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Eagan Family Rallies Together to Protest for Peace

The Skog family has been protesting on Pilot Knob and Yankee Doodle Road every Thursday for seven years.

In 2003, Eagan resident Greg Skog aired his political grievances to his then grade-school aged daughter, Chelsea. 

She responded by telling him, “There’s nothing you can do about anything.”

Greg and his wife Sue took up their daughter's challenge. For the last seven years, the pair—occasionally accompanied by their children—have spent an hour every Thursday evening protesting on the corner of Pilot Knob Road and Yankee Doodle Road in Eagan.

"We decided we were either going to sit around and complain about it or get out there and do something," said Sue.

And do something they did. The weekly protests began in Nov. 2004, after former president Bush’s re-election, and have been going strong ever since. Now, the gathering typically draws 10-15 protesters each week. 

“People are hurting financially right now and tons of money is still going to the Pentagon,” said Greg.

Originally, the Skogs used negative signs as a protest method, specifically targeting Eagan-based advanced technology company Lockheed Martin as a response to the company’s weapons manufacturing. 

However, in February of 2005, the Skog’s decided to switch to positive signage, asking drivers to “Honk for Peace” and “Give us the bird for peace.” Since this tactical change, the family has experienced a much warmer reception from the community. 

The Skog’s estimate that 99 out of every 100 responses to the family’s protest are positive. Community members have even brought them hot chocolate in the winter and cold water in the summer.

At first, the Skogs received frequent calls about statute violations, none of which applied the family’s protest, Greg said. At least once, the protesters have encountered police squad cars during their Thursday protest, Greg added. Eventually, though, they were able to reach an understanding with the police and the family is now on good terms with the authorities.

Although the Eagan Police Department has received several complaints from passing motorists about the protest, Eagan Police Chief Jim McDonald said the department has not yet issued any citations to the protestors. Police officers have visited with the group at least once, McDonald added.

"What they’re doing is protected by the Constitution, and actually the police department is expected to allow them to exercise their constitutional rights," McDonald said. "In many respects, law enforcement has the responsibility to make sure they can protest.”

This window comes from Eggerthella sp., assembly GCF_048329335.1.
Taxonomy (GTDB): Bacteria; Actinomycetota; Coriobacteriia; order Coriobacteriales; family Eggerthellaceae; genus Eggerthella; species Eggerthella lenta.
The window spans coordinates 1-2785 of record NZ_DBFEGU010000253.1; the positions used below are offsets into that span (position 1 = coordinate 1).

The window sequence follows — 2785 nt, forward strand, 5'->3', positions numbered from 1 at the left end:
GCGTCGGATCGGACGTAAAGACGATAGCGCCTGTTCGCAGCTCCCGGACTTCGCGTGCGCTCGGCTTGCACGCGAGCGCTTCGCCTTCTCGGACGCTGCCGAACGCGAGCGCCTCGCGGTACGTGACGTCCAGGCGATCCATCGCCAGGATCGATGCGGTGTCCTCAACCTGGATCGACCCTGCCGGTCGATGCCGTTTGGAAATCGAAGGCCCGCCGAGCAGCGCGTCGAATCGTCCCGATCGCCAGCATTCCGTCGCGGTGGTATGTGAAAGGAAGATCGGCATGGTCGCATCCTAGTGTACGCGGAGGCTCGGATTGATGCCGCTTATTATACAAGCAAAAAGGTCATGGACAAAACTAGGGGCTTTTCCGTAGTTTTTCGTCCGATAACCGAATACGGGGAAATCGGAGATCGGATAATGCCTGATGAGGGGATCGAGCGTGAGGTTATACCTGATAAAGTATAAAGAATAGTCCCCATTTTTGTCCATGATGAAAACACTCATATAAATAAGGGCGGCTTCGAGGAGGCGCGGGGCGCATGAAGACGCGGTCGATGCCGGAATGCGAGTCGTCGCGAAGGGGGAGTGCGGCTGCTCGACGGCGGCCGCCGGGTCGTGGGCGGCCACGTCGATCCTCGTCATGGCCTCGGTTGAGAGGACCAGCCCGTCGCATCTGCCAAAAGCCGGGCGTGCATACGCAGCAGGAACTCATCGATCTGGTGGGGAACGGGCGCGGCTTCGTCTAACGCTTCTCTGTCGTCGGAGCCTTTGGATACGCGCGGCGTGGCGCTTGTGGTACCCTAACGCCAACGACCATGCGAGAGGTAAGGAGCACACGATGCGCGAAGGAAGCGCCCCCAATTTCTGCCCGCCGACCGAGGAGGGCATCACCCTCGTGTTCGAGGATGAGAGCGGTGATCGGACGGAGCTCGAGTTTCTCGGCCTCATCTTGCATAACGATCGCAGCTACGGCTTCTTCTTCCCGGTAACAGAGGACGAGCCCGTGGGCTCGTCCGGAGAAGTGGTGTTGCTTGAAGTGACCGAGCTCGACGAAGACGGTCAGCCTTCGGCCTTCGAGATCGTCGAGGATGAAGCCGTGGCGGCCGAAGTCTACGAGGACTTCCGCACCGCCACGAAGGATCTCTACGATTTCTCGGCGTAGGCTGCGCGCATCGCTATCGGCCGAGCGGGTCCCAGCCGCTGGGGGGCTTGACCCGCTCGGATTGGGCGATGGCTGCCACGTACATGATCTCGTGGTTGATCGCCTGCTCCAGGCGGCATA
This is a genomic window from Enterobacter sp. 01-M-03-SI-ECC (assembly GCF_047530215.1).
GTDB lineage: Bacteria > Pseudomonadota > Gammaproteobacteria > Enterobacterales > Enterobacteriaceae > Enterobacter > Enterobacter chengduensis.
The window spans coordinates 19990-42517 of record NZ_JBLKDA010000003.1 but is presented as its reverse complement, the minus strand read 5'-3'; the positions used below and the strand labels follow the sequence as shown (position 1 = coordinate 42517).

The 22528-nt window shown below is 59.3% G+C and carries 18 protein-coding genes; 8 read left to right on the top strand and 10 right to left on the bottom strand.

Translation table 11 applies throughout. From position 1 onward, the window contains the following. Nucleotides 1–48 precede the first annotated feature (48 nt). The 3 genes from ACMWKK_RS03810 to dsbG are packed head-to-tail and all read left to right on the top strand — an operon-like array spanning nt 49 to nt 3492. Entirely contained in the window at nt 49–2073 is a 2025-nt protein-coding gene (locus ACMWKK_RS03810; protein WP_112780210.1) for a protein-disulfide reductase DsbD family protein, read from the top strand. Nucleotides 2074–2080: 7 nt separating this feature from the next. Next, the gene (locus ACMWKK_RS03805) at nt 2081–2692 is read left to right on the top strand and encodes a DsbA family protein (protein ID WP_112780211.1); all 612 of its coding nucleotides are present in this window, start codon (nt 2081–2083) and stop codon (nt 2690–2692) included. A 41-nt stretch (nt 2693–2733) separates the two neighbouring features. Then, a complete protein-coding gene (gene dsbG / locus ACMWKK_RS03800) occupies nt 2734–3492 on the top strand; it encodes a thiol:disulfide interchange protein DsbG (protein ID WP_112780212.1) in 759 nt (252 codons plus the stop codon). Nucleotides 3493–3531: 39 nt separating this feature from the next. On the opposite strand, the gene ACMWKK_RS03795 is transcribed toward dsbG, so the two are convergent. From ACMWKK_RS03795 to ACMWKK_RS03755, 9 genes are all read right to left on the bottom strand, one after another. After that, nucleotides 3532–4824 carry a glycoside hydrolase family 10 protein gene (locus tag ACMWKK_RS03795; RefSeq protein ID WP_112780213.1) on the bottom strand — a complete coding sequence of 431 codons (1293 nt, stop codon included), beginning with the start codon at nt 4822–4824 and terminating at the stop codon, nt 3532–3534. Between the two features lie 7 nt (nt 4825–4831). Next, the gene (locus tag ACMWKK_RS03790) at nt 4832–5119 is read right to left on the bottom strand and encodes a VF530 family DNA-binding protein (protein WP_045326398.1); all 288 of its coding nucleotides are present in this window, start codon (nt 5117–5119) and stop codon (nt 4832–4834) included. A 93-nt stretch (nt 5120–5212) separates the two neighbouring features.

“As long as they’re out of the right-of-way, as long as they’re carrying their signs up and down-the-right of way, they’re fine," McDonald said.

The Skogs say they don't plan to end the protest any time soon. Their youngest child, 13-year-old Eric, has been protesting every week since he was five.

“I just feel I’m sculpting my future and my generation’s future,” he said.

Barbara Gilbertson January 05, 2012 at 03:17 PM
What an extraordinary family! Seriously. That old expression about walking the talk applies to the Skogs in a very big way. Most of us (myself included) just sit at our keyboards and whine about the things that matter most to us in our state and country. It takes a lot of courage and resolve to get out there among 'em and speak one's piece. In this case, I guess it's about speaking one's peace. Kudos.
Lmea January 06, 2012 at 04:04 AM
I don't have a problem with protesting something that you believe in (that's what this country is all about), but the honking seems unnecessary. Personally, I avoid that intersection on Thursday evenings because the honking of cars in an already-crazy intersection is very distracting to me. I'm always thinking someone is honking because there is about to be an accident and half the time i slam on my breaks as a reflex to the honking. Also curious if they'll find another spot to protest once Lockheed moves out. Maybe they'll join the protestors at ATK...
ellen holmes lafans January 07, 2012 at 03:04 PM
I know the Skog family and they are an extraordinary family as are the people that join them and support them. We are fortunate to have all of them in our community. Democracy is not a spectator sport. We should all be involved in changing and improving something. Archbishop Desmond Tutu, Noble Peach Prize Laureate once said "if you are neutral in situations of injustice, you have chosen the side of the oppressor." I guess I look around and wonder if more people shouldn't be out in the streets. In fact, I think we should be all as made as "H". There are terrible things happening and many are so silent. My wish is the more find a voice or at least be an advocate for change - such as the Skogs. Ellen "the Nurse"
Colin Lee November 09, 2012 at 07:35 AM
Excellent article. I know the Skogs have been doing hard work for many years. It's very impressive that they're still at it even after the war in Iraq has waned and many peace folks have stopped paying attention.

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